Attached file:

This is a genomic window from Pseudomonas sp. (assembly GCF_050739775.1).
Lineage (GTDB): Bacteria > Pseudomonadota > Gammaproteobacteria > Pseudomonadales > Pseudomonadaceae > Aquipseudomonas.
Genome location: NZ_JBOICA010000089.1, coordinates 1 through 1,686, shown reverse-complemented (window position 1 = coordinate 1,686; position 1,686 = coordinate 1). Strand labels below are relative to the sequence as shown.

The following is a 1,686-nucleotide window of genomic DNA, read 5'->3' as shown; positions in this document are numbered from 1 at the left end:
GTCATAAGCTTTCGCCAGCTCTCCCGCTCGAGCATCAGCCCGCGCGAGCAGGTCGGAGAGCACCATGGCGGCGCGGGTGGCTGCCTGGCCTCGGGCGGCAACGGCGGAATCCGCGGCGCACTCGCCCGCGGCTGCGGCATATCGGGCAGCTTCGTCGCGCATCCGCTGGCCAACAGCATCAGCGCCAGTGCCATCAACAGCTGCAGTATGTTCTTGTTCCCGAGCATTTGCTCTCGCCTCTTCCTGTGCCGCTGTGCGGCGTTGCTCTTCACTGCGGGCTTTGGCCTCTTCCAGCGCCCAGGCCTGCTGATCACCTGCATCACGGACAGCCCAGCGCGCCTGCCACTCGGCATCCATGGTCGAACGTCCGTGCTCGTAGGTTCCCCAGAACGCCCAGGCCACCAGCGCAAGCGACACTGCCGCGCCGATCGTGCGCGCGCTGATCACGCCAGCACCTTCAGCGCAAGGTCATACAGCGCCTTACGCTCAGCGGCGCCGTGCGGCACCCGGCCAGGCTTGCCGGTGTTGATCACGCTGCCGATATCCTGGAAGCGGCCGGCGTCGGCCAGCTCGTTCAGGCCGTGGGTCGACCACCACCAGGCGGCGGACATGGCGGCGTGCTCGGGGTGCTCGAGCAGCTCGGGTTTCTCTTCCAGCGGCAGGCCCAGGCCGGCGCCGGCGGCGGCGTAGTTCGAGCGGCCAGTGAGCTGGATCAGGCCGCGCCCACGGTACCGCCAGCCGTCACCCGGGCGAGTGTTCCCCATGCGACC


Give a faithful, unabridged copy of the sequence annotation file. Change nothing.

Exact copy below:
This is a genomic window from Pseudomonas sp. (assembly GCF_050739775.1).
Lineage (GTDB): Bacteria > Pseudomonadota > Gammaproteobacteria > Pseudomonadales > Pseudomonadaceae > Aquipseudomonas.
Genome location: NZ_JBOICA010000089.1, coordinates 1 through 1,686, shown reverse-complemented (window position 1 = coordinate 1,686; position 1,686 = coordinate 1). Strand labels below are relative to the sequence as shown.

The following is a 1,686-nucleotide window of genomic DNA, read 5'->3' as shown; positions in this document are numbered from 1 at the left end:
GTCATAAGCTTTCGCCAGCTCTCCCGCTCGAGCATCAGCCCGCGCGAGCAGGTCGGAGAGCACCATGGCGGCGCGGGTGGCTGCCTGGCCTCGGGCGGCAACGGCGGAATCCGCGGCGCACTCGCCCGCGGCTGCGGCATATCGGGCAGCTTCGTCGCGCATCCGCTGGCCAACAGCATCAGCGCCAGTGCCATCAACAGCTGCAGTATGTTCTTGTTCCCGAGCATTTGCTCTCGCCTCTTCCTGTGCCGCTGTGCGGCGTTGCTCTTCACTGCGGGCTTTGGCCTCTTCCAGCGCCCAGGCCTGCTGATCACCTGCATCACGGACAGCCCAGCGCGCCTGCCACTCGGCATCCATGGTCGAACGTCCGTGCTCGTAGGTTCCCCAGAACGCCCAGGCCACCAGCGCAAGCGACACTGCCGCGCCGATCGTGCGCGCGCTGATCACGCCAGCACCTTCAGCGCAAGGTCATACAGCGCCTTACGCTCAGCGGCGCCGTGCGGCACCCGGCCAGGCTTGCCGGTGTTGATCACGCTGCCGATATCCTGGAAGCGGCCGGCGTCGGCCAGCTCGTTCAGGCCGTGGGTCGACCACCACCAGGCGGCGGACATGGCGGCGTGCTCGGGGTGCTCGAGCAGCTCGGGTTTCTCTTCCAGCGGCAGGCCCAGGCCGGCGCCGGCGGCGGCGTAGTTCGAGCGGCCAGTGAGCTGGATCAGGCCGCGCCCACGGTACCGCCAGCCGTCACCCGGGCGAGTGTTCCCCATGCGACC